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CHAPTER 17

Drugs for Dysrhythmias


Introduction

ď‚— Dysrhythmias are

abnormalities of electrical conduction or rhythm in the heart. ď‚— Sometimes called arrhythmias, they encompass a number of different disorders that range from harmless to life threatening.


Introduction

ď‚— Proper diagnosis and

optimum pharmacologic treatment can significantly affect the frequency of dysrhythmias and their consequences. ď‚— Fast Facts pg. 296


Introduction ď‚— The frequency of

dysrhythmias in the population is difficult to ascertain because many clients experience no symptoms.


Introduction

 Dysrhythmias are abnormalities of

electrical conduction or rhythm in the heart 

Aka arrhythmias

 Can be harmless to life threatening  Electrocardiogram (ECG/EKG)

used to make diagnosis  Persistent dysrhythmias increase risk of stroke and heart failure  Severe dysrhythmias may cause sudden death


Classified by the Location & Type of Rhythm Produced  Originate in atria (aka    

supraventricular) Premature atrial contractions (PACs) Atrial tachycardia Atrial flutter Atrial fibrillation— most common

 Originate in ventricles

—more serious  Premature ventricular contractions (PVCs)— more serious than PACs  Ventricular tachycardia  Ventricular flutter or fibrillation—require immediate treatment


Classified by the Location & Type of Rhythm ď‚— Sinus bradycardia

and heart blocks may require pacemaker


Disease Commonly R/T Dysrhythmias  1. HTN

 6. Myocardial infarction

 2. Mitral stenosis  3. Coronary artery

disease (CAD)  4. Medications such as digitalis  5. Low serum potassium levels

   

(MI) 7. Adverse effects from antidysrhythmic drug 8. Stoke (CVA) 9. Diabetes Mellitus (DM) 10. Congested heart failure (CHF)


The Electrical Conduction Pathway

ď‚— The electrical

conductionpathway in the myocardium keeps the heart beating in a synchronized manner. ď‚— In all types of dysrhythmias there is a defect in the formation or conduction of electrical impulses across the myocardium.


The Electrical Conduction Pathway  Normal conduction

pathway in the heart: Sinoatrial (SA) node  Atrioventricular (AV) node  Atrioventricular bundle (Bundle of His)  Right and left bundle branches  Purkinje fibers 


The Electrical Conduction Pathway

 Electrocardiogram

(ECG)—measures this electrical activity.  Ectopic foci or ectopic pacemakers— 

Other areas of the heart start to initiate beats. Potential to cause dysrhythmias


The Electrical Conduction Pathway

ď‚— Goal of conduction

system is to keep heart beat in a regular synchronized manner to maintain cardiac output.


Non-Pharmacologic Therapy

ď‚— Non-pharmacologic

therapy of certain dysrhythmias is often the treatment of choice. ď‚— All antidysrhythmic agents have the ability to cause rhythm abnormalities or worsen existing ones.


Non-Pharmacologic Therapy

ď‚— Because of this, non-

pharmacologic treatment is sometimes preferred over drug therapy. ď‚— Dysrhythmias may be corrected using cardioversion or catheter ablation.


Non-Pharmacologic Therapy  Cardioversion or defibrillation  Electrical shock to heart  Used for more serious dysrhythmias  Catheter ablation  Identification and destruction of myocardial cells responsible for abnormal conduction  Cardiac pacemaker inserter  Dysrhthmias that cause heart to beat to slowly  Implantable cardioverter defibrillation  Pacing the heart or  Giving an electrical shock when dysrhthmia occurs.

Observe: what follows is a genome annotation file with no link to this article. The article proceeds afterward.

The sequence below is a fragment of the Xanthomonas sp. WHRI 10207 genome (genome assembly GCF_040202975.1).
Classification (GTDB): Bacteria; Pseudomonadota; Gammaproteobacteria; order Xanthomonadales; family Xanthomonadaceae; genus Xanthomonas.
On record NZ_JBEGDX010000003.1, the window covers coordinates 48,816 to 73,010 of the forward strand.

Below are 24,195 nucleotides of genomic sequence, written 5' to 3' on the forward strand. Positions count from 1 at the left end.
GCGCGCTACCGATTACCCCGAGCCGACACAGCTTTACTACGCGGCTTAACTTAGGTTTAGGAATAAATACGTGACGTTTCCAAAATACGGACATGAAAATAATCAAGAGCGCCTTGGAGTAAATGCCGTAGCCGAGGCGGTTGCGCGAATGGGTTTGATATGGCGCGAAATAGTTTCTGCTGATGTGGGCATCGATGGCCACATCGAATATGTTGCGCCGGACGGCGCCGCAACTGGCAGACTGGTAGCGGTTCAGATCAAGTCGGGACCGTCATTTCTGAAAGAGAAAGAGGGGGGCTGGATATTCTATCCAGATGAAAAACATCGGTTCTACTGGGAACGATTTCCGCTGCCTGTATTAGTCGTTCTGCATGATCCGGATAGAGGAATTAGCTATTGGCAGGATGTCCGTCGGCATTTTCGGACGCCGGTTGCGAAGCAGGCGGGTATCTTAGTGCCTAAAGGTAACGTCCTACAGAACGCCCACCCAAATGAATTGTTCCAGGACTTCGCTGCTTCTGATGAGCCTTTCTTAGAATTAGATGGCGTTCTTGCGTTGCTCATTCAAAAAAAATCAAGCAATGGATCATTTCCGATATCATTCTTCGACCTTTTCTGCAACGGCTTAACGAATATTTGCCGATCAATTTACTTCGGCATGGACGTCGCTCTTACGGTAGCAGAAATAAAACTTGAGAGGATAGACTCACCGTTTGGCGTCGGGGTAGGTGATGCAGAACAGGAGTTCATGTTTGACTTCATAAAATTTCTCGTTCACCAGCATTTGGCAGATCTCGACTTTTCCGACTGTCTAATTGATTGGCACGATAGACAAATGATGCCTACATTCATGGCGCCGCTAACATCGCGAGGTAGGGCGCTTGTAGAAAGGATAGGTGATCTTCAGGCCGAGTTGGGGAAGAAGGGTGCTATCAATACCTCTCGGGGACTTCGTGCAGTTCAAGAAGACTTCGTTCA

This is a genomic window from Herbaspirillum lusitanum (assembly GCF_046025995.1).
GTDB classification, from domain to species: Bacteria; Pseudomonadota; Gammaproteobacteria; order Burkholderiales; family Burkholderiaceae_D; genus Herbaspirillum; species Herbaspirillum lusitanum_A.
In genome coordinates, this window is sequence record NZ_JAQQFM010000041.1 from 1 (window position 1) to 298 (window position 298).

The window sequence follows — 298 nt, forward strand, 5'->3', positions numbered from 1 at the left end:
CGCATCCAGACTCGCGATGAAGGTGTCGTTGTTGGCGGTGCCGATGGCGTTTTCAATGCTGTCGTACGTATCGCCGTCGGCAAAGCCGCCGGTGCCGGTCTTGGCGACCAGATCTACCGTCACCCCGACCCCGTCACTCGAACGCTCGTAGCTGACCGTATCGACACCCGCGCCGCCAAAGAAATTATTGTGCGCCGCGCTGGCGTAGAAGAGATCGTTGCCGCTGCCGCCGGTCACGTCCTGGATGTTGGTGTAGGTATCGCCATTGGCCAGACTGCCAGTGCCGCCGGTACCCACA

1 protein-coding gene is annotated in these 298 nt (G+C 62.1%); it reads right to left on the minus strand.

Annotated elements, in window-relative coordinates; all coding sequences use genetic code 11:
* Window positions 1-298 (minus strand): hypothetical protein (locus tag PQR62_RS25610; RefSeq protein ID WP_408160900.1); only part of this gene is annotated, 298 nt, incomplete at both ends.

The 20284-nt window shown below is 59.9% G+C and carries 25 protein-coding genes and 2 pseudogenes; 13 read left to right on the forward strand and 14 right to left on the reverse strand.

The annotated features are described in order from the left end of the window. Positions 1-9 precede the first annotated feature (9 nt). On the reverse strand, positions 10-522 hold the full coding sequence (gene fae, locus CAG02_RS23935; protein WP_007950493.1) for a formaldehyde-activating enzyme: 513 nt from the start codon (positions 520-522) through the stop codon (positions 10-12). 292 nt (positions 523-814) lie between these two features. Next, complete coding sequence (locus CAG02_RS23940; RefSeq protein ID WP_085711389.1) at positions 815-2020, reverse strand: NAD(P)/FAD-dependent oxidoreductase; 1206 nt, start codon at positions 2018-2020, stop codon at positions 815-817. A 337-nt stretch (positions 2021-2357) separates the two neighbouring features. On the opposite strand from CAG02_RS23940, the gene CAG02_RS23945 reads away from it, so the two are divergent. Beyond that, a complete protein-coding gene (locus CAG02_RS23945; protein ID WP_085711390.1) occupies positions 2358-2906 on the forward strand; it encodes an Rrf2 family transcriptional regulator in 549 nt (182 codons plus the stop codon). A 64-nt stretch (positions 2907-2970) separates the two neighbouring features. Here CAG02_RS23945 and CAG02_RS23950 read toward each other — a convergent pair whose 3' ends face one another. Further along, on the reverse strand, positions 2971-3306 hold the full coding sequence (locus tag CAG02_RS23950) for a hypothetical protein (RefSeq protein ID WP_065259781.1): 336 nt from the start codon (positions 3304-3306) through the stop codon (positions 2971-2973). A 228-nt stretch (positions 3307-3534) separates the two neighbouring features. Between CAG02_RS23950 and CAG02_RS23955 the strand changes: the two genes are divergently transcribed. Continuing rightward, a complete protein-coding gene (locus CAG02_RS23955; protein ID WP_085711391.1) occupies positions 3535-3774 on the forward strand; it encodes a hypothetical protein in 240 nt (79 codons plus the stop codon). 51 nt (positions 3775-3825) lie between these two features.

Changes in Na & K Levels

 Changes in sodium and

potassium levels generate the action potential in myocardial cells.  Antidysrhthmic drugs affect the action potential in myocardial cells.  They act by blocking sodium, potassium, or calcium channels in the cell membranes.


Classified by Mechanism of Action  All antidysrhythmic drugs can

    

correct, worsen or create new dysrhythmias. Class I—sodium channel blockers Class II—beta-adrenergic blockers Class III—potassium channel blockers Class IV—calcium channel blockers Miscellaneous antidysrhythmic drugs.


Sodium Channel Blockers  Sodium channel

blockers slow the rate of impulse conduction through the heart.  Largest group of antidysrhythmics  Block opening of sodium ion channels in membrane  Drug profile quinidine sulfate (Quinidex) pg. 304.


Beta-Adrenergic Blockers  Beta-Adrenergic blockers

    

reduce automaticity as well as slow conduction velocity in the heart. Used to treat large number of CV diseases. Serious side effects few used to treat dysrhythmias Slow heart heart Main value—treat atrial dysrhthmias r/t heart failure DP—propranolol (Inderal) 305.


Potassium Channel Blockers  Potassium channel

blockers prolong the refractory period of the heart.  Prolong duration of action potential  Restricted use because of serious side effects  DP amiodarone (Cardarone) pg. 306.


Calcium Channel Blockers

 Two calcium channel blockers are

   

available as antidysrhythmics— table 17.5 pg. 307. Widely prescribed for various CV disorders Reduce automaticity in SA node and slow impulse through AV node. Only effective against supraventricular dysrhythmias. DP—verapamil (Calan) pg. 307


Misc. Drugs

ď‚— Digoxin and several

other drugs are used for specific dysrhythmias but do not act by blocking ion channels—table 17.6 pg. 308.


Misc. Drugs

 Digoxin  Decrease automaticity of SA node and slows conduction through AV node  Used for certain types of atrial dysrhthmias  Can produce serious dysrhythmias


Misc. Drugs

 Adenosine (Adenocard)  Slows conduction through AV node and decreases automaticity of SA node.  Used to terminate serious atrial tachycardia.  Side effects self-limiting due to short half-life


PHARM CHAPTER 17 2008